Both Ieng Sary and his wife will be tried by the genocide court
Former Khmer Rouge foreign minister Ieng Sary has appeared before Cambodia's genocide tribunal to appeal against his detention.
The 82-year-old has been charged with war crimes and crimes against humanity committed during the Maoist regime's four-year rule in the late 1970s.
He is one of five former leaders of the Khmer Rouge being detained by the UN-backed tribunal.
Some 1.7 million people are thought to have died under the brutal regime.
Hundreds of thousands starved as the Khmer Rouge tried to create an agrarian society. Many others perceived as educated were tortured and executed.
Trials are expected to begin later in the year.
About 300 people attended the hearing at the court in the Cambodian capital, Phnom Penh.
WHO WERE THE KHMER ROUGE?
Maoist regime that ruled Cambodia from 1975-1979
Founded and led by Pol Pot, who died in 1998
Abolished religion, schools and currency in a bid to create agrarian utopia
Up to two million people thought to have died from starvation, overwork or execution
Ieng Sary is the most prominent surviving Khmer Rouge leader - and is still viewed as an influential and respected figure in parts of Cambodia, reports the BBC's Guy Delauney from Phnom Penh.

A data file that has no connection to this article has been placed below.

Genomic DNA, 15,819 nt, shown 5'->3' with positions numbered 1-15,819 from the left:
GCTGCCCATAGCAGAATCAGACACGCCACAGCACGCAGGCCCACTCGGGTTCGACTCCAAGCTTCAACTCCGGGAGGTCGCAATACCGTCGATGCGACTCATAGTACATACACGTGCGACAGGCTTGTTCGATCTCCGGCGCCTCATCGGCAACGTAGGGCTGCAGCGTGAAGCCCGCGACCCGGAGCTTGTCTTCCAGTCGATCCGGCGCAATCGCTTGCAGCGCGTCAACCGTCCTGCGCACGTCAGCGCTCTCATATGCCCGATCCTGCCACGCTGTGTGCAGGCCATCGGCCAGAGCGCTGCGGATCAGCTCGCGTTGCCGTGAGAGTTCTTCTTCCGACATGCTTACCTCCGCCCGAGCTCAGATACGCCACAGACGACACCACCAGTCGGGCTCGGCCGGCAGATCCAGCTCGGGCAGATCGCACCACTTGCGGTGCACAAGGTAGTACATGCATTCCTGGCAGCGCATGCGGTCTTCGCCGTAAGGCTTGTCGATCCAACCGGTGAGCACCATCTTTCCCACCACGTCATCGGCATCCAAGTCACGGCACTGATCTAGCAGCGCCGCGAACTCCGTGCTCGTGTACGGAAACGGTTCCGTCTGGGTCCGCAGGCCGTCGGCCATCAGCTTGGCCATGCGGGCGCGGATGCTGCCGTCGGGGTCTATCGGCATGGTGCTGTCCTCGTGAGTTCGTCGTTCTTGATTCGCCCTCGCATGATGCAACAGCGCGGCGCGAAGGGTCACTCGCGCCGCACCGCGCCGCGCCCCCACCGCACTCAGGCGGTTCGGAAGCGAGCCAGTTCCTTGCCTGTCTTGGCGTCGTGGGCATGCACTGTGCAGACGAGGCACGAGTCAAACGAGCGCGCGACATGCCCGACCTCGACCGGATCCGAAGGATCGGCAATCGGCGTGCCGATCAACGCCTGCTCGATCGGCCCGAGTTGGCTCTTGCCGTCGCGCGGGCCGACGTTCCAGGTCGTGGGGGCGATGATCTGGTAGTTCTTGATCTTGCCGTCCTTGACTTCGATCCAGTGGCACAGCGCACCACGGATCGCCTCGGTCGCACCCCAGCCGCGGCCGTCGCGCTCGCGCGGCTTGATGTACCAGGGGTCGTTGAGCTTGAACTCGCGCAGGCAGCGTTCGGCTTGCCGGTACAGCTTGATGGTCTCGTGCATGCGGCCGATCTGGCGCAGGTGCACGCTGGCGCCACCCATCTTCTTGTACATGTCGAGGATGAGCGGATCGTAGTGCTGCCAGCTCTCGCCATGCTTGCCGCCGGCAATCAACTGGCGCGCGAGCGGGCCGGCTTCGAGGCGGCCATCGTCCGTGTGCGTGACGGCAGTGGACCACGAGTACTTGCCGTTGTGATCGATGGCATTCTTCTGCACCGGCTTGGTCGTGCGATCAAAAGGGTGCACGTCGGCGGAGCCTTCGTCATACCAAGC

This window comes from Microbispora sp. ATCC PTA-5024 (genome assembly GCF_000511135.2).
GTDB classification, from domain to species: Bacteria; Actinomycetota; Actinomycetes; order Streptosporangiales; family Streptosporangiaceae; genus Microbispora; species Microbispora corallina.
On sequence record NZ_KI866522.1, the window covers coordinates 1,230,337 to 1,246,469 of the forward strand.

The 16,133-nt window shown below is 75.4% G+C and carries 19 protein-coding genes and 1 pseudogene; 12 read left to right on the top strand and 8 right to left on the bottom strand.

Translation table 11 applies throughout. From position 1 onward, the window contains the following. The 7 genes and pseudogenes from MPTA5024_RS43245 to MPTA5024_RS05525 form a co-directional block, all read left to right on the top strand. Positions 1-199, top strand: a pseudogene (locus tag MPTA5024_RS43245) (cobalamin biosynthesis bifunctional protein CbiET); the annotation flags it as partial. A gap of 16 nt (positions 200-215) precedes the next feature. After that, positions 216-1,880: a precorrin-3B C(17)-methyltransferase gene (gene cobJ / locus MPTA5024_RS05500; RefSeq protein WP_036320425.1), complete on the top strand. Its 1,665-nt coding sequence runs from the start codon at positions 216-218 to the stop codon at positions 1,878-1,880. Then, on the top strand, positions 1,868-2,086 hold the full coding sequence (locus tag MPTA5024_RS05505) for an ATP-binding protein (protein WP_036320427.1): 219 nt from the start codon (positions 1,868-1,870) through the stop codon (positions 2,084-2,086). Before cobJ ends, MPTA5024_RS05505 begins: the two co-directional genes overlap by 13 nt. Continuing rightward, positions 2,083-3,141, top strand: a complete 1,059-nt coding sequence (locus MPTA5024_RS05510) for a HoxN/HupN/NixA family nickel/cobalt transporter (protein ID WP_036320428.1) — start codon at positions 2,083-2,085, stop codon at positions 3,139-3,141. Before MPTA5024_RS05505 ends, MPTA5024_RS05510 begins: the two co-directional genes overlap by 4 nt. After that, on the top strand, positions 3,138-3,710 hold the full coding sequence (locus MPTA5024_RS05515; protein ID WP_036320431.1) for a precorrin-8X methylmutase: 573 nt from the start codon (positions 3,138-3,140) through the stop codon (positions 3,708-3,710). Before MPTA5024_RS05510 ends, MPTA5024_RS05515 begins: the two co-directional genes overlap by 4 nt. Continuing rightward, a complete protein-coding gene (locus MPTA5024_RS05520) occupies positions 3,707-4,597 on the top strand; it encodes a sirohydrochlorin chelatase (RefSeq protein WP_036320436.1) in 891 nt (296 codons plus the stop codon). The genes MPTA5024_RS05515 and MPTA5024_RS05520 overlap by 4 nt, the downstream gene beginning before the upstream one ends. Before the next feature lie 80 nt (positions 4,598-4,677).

He received a royal pardon 12 years ago after reaching a deal with the government that resulted in the eventual surrender of the Khmer Rouge.
His lawyers say this is why he should not be facing charges now. They will also argue that a trial would amount to double jeopardy.
The Vietnamese-backed forces which ousted the Khmer Rouge in 1979 tried Ieng Sary in absentia and found him guilty of genocide. That verdict was overturned by the pardon.
But Cambodians who survived Khmer Rouge prison camps feel particularly strongly about the former foreign minister, our correspondent adds.
Many of them were well-educated people who returned to the country after personal appeals from Ieng Sary to help rebuild Cambodia.
They were arrested on arrival, and thrown into brutal detention centres.
Ieng Sary's wife, former social welfare minister Ieng Thirith, has also been charged by the genocide court.
The scene in the Phnom Penh courtroom